The initial power sharing between the NCP and SPLM is tempered by a minority role for other political parties, but representatives of other parties in the National Assembly noted immediately the implications of the NCP-SPLM “super majority,” particularly in any parliamentary vote requiring two-thirds support: the minor parties would never be able to overcome a solid block vote by the NCP and SPLM, who together control 80 percent of the assembly. Furthermore, the NCP and SPLM have already agreed that the nationwide elections at all levels will take place in four rather than three years from signing of the CPA, in 2009.

In July 2005 Dr. John Garang, the leader of the SPLM/A since 1983, became the first person to hold the office of First Vice President in the National Unity government, and was seen by many as a likely candidate for president of Sudan in the elections of 2009. However, Garang died in a helicopter crash on July 30, 2005, and was succeeded by his number two in the SPLM/A, Salva Kiir Mayardiit, on August 7.

The CPA gave autonomy to Southern Sudan, under its own six-year interim constitution prepared and ratified by a new regional assembly. The power-sharing arrangement established an autonomous southern regional government in which the SPLM would have 70 percent representation in the regional assembly (and therefore control) and in executive offices; the NCP would have 10 percent. Other southern political forces occupy the balance of seats in the regional assembly.

There is to be a referendum for southern self-determination six-and-a-half years from the signing of the CPA, in July 2011, at which time southerners may elect to become an independent state or remain united with Sudan (although the date for southern legislative and executive elections was changed by the parties from three years to four years after the CPA signing, the date for the southern self-determination referendum remains 2011). The trade-off in the negotiations for the right to southern self-determination was the retention of shari’a (Islamic law) as the law of the land outside Southern Sudan. Many in the NCP remain unhappy with that compromise, however, as do some other northern political parties.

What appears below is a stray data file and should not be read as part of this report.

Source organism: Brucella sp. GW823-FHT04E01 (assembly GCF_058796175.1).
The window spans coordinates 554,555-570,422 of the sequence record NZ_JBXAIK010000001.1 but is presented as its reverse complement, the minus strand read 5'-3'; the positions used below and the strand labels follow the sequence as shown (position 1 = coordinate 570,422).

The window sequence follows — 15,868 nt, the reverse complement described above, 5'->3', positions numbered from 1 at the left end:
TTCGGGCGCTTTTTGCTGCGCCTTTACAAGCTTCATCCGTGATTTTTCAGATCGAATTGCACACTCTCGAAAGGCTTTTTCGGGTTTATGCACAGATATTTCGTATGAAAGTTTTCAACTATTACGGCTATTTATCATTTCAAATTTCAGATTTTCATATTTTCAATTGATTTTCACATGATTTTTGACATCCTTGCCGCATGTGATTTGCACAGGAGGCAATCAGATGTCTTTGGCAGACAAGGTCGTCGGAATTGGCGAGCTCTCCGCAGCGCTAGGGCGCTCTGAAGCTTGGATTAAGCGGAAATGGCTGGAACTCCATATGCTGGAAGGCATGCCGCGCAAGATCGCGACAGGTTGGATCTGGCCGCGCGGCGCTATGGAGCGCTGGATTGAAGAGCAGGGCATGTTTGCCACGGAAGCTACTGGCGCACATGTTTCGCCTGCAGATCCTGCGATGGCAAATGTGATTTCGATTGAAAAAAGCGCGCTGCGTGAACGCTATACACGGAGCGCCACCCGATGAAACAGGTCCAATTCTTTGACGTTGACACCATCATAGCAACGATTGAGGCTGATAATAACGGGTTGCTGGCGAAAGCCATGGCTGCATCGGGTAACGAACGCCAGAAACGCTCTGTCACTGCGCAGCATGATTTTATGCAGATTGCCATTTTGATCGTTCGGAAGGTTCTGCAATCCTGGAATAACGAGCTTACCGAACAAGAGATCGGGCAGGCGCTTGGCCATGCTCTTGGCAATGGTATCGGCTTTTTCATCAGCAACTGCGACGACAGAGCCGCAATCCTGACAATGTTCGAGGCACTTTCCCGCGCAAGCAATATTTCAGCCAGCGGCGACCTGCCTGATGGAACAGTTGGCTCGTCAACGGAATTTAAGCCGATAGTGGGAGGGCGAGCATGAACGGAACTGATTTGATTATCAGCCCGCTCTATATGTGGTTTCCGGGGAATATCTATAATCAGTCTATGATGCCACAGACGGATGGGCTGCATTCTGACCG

The purpose of a six-and-a-half year waiting period between the CPA and the self-determination referendum is to allow time for the central government to “make unity attractive” to southern voters through power-sharing, wealth-sharing and other measures. The southern grievance that it has been economically marginalized was addressed in the CPA by wealth sharing, whereby half of the oil revenue produced from southern oilfields is to go to the regional autonomous Southern Sudanese government, among other initiatives. That sharing of billions of dollars in oil revenue, plus an increase in development aid to Southern Sudan, was intended to illustrate the benefits of remaining one nation.

[1] What is now known as the National Congress Party was introduced to Sudan from Egypt after World War II, when it was known as the Muslim Brothers. In successive name changes it was known as the Islamic Charter Front and the National Islamist Front before adopting the present name.

[2] The last census containing this information was in 1983; a new census is now underway, pursuant to the CPA. Under the 1983 census, half the Africans in Sudan are Muslims. The Sudanese Muslim population is 57 percent Arab and 43 percent African. In Darfur, Africans as well as Arabs are Muslims. It is in the south where the largest non-Muslim population resides, where perhaps only 5 percent of the population is Muslim.

[3] One of the issues in Darfur is Arabism, because the conflict there has been fomented in part by a desire of some “Arab” landless nomads to capture land from the settled non-Arab (African) population, though both are Muslims.